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250 jobs lost in budget cuts
Residents protest slashes to fire, police departments

LAWRENCEVILLE - Commissioners approved deep cuts in service Tuesday, but residents said they wanted to save some of the county's critical functions such as police and fire.

While a new budget won't be adopted until January, officials approved a resolution setting the "framework" for 2010, including cutting more than 250 jobs, mostly through retirement.

The cuts would leave three newly constructed fire stations unmanned, close two library branches and cause the disbanding of the county police's DUI, park police and crime prevention units. According to the resolution, the county prison will close by July 2011, with the work-release program ending in January.

The quality of life unit, which has been credited with revitalizing communities, was spared, and officials said they would add money to implement the federal 287(g) to begin deportation proceedings on inmates at the county jail.

"These decisions are going to dramatically alter the lives of my friends and neighbors," Commissioner Mike Beaudreau said. But, he called the actions "bold and necessary."

After residents crammed the courthouse in June to protest a proposed 25 percent millage rate increase, which was struck down, officials said they had to make severe cuts to balance next year's budget.

Even with the $40 million in cuts set in motion Tuesday, officials still have a $7 million budget gap for 2010.

Commissioners rejected language from Commissioner Shirley Lasseter that would have made the cuts suggestions instead of mandates, but they still called on the creation of a citizens budget committee to consider revenue enhancements and other cuts.

"We need your creativity and your ingenuity to get us through this," Lasseter said to the crowd in the nearly full 400-seat auditorium.

While public comments were not allowed until after the matter was settled, residents said they lost trust in the politicians but showed support for public safety personnel.

"You've got a tough situation, but to even consider cutting law enforcement in this county is absolutely absurd," retired police officer Ray Dunlap said.

Some people talked about the improvements in their community since quality of life efforts began and other talked about fear because of the increase in drug cartels and other crimes.

"I believe we could change the headlines," said Janelle Clotfelter, a Duluth woman suggesting the implementation of a sales tax to pay for security measures.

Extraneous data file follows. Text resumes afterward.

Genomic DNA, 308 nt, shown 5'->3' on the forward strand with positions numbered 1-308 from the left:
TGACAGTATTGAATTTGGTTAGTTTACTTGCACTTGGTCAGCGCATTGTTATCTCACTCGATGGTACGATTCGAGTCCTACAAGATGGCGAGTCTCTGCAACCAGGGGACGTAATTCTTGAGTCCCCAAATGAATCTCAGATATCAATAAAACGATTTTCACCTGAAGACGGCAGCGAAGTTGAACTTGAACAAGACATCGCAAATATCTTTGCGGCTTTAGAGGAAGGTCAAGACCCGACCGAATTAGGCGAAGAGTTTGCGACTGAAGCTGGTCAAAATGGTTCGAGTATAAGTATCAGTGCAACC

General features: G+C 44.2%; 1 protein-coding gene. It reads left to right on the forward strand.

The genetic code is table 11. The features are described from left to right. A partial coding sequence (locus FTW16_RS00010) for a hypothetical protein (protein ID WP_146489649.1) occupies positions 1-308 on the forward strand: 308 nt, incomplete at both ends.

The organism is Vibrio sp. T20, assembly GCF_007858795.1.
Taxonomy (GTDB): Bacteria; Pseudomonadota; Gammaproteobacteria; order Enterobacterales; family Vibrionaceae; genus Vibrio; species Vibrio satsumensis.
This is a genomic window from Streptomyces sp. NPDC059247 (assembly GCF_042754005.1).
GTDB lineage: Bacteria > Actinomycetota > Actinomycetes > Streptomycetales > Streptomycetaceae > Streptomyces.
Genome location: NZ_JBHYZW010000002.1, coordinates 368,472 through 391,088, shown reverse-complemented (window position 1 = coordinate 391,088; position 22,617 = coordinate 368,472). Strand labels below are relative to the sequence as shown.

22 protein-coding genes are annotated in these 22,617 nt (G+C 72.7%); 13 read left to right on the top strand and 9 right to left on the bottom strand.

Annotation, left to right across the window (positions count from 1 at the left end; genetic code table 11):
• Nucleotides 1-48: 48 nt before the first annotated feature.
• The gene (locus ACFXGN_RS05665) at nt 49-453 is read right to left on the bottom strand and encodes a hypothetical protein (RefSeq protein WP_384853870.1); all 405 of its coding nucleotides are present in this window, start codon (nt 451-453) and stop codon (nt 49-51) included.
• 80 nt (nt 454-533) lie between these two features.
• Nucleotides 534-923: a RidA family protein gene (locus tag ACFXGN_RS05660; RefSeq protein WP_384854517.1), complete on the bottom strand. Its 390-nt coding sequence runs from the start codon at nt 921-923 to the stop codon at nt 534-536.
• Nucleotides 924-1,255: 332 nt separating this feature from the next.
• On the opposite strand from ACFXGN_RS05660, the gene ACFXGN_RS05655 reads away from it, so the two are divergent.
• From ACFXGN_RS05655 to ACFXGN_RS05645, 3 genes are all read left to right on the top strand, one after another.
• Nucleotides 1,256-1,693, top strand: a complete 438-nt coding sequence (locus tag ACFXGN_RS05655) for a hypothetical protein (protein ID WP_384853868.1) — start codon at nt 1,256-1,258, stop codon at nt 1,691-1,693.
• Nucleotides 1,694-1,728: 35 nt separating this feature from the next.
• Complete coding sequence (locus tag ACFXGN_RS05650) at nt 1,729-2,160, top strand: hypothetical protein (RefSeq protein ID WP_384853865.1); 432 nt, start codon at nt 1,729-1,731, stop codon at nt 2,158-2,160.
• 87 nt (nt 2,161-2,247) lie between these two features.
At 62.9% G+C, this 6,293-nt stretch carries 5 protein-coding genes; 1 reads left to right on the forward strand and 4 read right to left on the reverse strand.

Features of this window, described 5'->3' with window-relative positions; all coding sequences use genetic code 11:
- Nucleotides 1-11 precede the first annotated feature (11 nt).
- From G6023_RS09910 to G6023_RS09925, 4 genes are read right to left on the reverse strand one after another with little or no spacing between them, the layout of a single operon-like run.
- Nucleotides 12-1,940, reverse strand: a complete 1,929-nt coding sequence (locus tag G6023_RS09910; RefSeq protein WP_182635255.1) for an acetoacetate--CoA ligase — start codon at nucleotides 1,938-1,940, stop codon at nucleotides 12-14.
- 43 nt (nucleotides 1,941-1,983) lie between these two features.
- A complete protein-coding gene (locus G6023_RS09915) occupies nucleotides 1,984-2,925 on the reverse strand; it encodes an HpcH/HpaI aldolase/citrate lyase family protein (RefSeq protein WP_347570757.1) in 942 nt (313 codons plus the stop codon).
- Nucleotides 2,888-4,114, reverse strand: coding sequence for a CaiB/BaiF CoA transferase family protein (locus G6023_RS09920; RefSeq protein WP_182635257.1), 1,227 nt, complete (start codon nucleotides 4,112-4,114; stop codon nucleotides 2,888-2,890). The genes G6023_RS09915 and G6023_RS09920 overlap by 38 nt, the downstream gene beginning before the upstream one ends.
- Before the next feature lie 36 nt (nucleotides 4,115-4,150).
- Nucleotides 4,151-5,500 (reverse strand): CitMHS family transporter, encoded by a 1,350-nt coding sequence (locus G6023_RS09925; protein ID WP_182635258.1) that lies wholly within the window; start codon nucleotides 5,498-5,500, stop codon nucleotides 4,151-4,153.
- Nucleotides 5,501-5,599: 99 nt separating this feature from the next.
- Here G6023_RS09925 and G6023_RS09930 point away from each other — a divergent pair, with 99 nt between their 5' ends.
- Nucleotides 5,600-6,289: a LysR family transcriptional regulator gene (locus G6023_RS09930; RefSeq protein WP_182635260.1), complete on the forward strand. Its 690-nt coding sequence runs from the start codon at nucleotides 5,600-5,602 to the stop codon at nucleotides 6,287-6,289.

Beaudreau proposed charging people who don't live in the county for using the local parks and raising transit fares by 50 cents to boost the budget.

Lawrenceville woman Claudia Walters, who did not speak publicly, said she did not oppose the cuts.

Walters was one of hundreds of residents to protest a proposed 25 percent tax increase in June and said she wanted to be sure commissioners don't revive the idea, as a millage rate has not yet been set.

"I think it warrants watching," she said. "We spoke loud and clear in June."

Joan Clack, a Centerville woman, said the cuts were too severe. She is concerned her son's job as a fireman could be in jeopardy and that a drop in police officers could lead to an increase in crime.

"When it comes to police and the fire department I'd rather have a tax increase than have cuts and be left hanging," Clack said.

District Attorney Danny Porter, livid that a call to cut his budget by 9 percent would necessitate his staff to take two furlough days each month in 2010, said the move would shut down the courts.

Reacting to commissioners describing the cuts as undecided until the budget is adopted, he said, "Since it's just pretend, I'm not going to give them 9 percent."

But Richard Long, a police officer who heads the local chapter of the International Brotherhood of Police, said he was disappointed in the decision but encouraged by the outpouring of support from people.

"The law enforcement community and the citizens, we have each other's backs on this," he said. "We're a team, and we're trying to make sure the team isn't cut."

SideBar: At A Glance

Commissioners on Tuesday approved about $40 million in proposed cost-saving measures to fill in a budget gap for future years.

Most of the following measures would take effect in 2010, although commissioners will consider the final 2010 spending plan in January.

· Reduction of 250 employees, including about 100 police officers and firefighters

· Eliminate pay increases

· Delay opening of three fire stations

· Closure of the Gwinnett County Correctional Complex by July 2011

· Elimination of work-release program at prison in 2010

· Closure of two library branches

· Disbanding the police department's DUI, park police and crime prevention units

· Closure of the Gwinnett Justice and Administration Center on weekends

· Closure of the Peachtree Corners police substation

· Consolidation of polling locations

· Elimination of grants to five nonprofits and reduce five others by 10 percent

· Elimination of programs at the Gwinnett Environmental and Heritage Center

· Closure of community pools for one day each week and closure of the Dacula pool

· Cancellation of the Christmas tree lighting event in 2010

· Delay opening of Stone Mountain tennis complex and Isaac-Adair House